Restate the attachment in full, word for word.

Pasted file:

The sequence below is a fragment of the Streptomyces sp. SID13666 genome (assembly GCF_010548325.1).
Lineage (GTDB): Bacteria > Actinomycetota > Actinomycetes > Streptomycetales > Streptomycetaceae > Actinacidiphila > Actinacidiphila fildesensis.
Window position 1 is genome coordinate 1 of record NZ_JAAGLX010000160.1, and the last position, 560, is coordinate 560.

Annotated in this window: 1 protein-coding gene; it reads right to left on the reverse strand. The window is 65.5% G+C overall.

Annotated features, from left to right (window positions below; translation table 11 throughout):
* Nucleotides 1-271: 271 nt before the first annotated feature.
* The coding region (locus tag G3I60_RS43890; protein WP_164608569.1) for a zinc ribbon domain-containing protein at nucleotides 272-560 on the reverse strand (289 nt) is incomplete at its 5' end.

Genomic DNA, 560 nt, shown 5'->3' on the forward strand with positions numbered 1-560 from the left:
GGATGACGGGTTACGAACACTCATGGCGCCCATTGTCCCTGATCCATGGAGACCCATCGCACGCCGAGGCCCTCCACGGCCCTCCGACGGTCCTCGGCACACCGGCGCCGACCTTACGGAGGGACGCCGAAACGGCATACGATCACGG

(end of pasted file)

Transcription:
The sequence below is a fragment of the Streptomyces sp. SID13666 genome (assembly GCF_010548325.1).
Lineage (GTDB): Bacteria > Actinomycetota > Actinomycetes > Streptomycetales > Streptomycetaceae > Actinacidiphila > Actinacidiphila fildesensis.
Window position 1 is genome coordinate 1 of record NZ_JAAGLX010000160.1, and the last position, 560, is coordinate 560.

Annotated in this window: 1 protein-coding gene; it reads right to left on the reverse strand. The window is 65.5% G+C overall.

Annotated features, from left to right (window positions below; translation table 11 throughout):
* Nucleotides 1-271: 271 nt before the first annotated feature.
* The coding region (locus tag G3I60_RS43890; protein WP_164608569.1) for a zinc ribbon domain-containing protein at nucleotides 272-560 on the reverse strand (289 nt) is incomplete at its 5' end.

Genomic DNA, 560 nt, shown 5'->3' on the forward strand with positions numbered 1-560 from the left:
GGATGACGGGTTACGAACACTCATGGCGCCCATTGTCCCTGATCCATGGAGACCCATCGCACGCCGAGGCCCTCCACGGCCCTCCGACGGTCCTCGGCACACCGGCGCCGACCTTACGGAGGGACGCCGAAACGGCATACGATCACGG